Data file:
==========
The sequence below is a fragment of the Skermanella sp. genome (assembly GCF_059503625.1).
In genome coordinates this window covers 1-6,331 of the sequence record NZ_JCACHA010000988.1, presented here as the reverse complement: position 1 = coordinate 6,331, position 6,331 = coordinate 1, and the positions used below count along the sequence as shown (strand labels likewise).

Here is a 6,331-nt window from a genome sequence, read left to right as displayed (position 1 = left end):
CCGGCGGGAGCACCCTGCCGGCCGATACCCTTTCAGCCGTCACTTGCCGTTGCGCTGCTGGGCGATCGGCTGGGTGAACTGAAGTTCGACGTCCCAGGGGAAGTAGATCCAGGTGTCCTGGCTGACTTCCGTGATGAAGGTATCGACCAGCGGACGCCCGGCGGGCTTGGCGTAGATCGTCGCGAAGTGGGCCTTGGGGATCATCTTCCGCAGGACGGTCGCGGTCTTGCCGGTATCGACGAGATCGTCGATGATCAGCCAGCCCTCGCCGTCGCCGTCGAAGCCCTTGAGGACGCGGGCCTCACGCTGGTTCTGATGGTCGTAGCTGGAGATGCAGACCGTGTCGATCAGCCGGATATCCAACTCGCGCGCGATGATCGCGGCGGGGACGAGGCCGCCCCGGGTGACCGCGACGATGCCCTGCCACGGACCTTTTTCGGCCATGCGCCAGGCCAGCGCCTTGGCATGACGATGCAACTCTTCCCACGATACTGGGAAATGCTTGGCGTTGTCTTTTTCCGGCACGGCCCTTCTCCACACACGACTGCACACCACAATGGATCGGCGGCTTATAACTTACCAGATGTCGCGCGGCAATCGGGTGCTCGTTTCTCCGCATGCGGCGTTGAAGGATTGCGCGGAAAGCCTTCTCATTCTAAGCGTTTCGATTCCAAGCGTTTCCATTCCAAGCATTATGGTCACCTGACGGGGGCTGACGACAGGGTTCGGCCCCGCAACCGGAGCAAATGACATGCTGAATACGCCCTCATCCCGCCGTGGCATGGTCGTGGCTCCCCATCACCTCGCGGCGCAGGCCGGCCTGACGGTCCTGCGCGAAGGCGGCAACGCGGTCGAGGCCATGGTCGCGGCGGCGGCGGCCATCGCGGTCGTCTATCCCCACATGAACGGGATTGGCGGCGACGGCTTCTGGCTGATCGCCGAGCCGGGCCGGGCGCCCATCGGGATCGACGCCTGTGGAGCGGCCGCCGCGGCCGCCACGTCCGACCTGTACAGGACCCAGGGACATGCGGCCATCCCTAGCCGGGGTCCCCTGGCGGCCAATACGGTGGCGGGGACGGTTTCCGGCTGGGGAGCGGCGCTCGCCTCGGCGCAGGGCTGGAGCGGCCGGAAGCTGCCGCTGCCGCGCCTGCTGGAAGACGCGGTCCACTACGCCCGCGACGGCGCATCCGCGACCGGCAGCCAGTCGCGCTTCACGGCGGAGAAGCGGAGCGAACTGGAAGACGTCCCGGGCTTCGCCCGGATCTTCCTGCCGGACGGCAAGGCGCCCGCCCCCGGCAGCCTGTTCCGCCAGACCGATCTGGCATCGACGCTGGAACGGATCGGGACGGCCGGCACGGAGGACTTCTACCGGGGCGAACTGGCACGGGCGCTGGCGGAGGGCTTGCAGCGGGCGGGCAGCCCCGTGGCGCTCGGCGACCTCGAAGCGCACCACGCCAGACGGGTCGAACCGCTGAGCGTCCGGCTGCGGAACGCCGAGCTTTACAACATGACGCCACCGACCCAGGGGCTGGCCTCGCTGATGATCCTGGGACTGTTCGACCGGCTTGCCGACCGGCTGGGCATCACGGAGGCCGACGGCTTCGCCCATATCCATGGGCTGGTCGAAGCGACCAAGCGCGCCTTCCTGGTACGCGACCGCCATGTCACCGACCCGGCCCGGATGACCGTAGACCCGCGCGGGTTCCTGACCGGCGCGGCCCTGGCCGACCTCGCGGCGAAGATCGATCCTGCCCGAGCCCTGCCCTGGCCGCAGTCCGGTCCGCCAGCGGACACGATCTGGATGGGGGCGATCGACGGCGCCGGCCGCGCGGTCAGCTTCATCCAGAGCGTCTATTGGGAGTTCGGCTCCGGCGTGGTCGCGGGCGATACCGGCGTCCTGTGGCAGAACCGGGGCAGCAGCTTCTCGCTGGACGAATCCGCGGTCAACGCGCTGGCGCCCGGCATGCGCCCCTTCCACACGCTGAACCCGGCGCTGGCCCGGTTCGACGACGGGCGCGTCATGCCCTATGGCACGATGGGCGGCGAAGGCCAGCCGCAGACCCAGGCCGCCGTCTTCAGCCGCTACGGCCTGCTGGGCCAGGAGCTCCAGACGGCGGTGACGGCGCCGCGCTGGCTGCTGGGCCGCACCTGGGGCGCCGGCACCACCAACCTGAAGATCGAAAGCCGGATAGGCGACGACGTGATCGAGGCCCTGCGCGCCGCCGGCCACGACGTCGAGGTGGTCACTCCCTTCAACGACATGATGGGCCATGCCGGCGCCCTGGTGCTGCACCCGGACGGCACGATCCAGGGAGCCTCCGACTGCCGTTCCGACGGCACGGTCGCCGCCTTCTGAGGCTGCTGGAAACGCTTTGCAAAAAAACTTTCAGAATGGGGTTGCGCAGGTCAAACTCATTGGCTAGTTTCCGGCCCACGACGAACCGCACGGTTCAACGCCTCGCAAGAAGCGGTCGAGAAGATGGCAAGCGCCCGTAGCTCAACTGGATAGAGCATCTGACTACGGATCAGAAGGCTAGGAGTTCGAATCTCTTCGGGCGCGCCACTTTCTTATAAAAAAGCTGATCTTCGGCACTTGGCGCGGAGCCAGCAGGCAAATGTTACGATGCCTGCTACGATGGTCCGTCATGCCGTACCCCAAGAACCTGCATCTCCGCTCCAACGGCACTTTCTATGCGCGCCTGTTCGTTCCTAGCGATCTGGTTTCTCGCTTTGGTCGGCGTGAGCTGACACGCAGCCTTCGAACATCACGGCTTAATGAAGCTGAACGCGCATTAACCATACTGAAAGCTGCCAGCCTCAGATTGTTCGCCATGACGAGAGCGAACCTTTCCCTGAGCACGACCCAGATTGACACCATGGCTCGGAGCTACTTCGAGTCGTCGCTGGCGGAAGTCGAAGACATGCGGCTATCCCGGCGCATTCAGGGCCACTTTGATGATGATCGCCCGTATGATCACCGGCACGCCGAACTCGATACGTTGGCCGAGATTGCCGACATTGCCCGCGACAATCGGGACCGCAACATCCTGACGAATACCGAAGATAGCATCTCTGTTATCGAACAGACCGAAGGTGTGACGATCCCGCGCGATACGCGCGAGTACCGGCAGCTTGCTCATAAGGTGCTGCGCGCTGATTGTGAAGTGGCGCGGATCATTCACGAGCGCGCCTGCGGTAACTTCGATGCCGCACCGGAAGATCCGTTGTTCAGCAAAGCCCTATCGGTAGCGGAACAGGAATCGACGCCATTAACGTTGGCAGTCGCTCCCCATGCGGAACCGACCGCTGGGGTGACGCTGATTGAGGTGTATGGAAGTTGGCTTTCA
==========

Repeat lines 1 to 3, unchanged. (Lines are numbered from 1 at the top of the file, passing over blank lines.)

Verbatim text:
The sequence below is a fragment of the Skermanella sp. genome (assembly GCF_059503625.1).
In genome coordinates this window covers 1-6,331 of the sequence record NZ_JCACHA010000988.1, presented here as the reverse complement: position 1 = coordinate 6,331, position 6,331 = coordinate 1, and the positions used below count along the sequence as shown (strand labels likewise).

Here is a 6,331-nt window from a genome sequence, read left to right as displayed (position 1 = left end):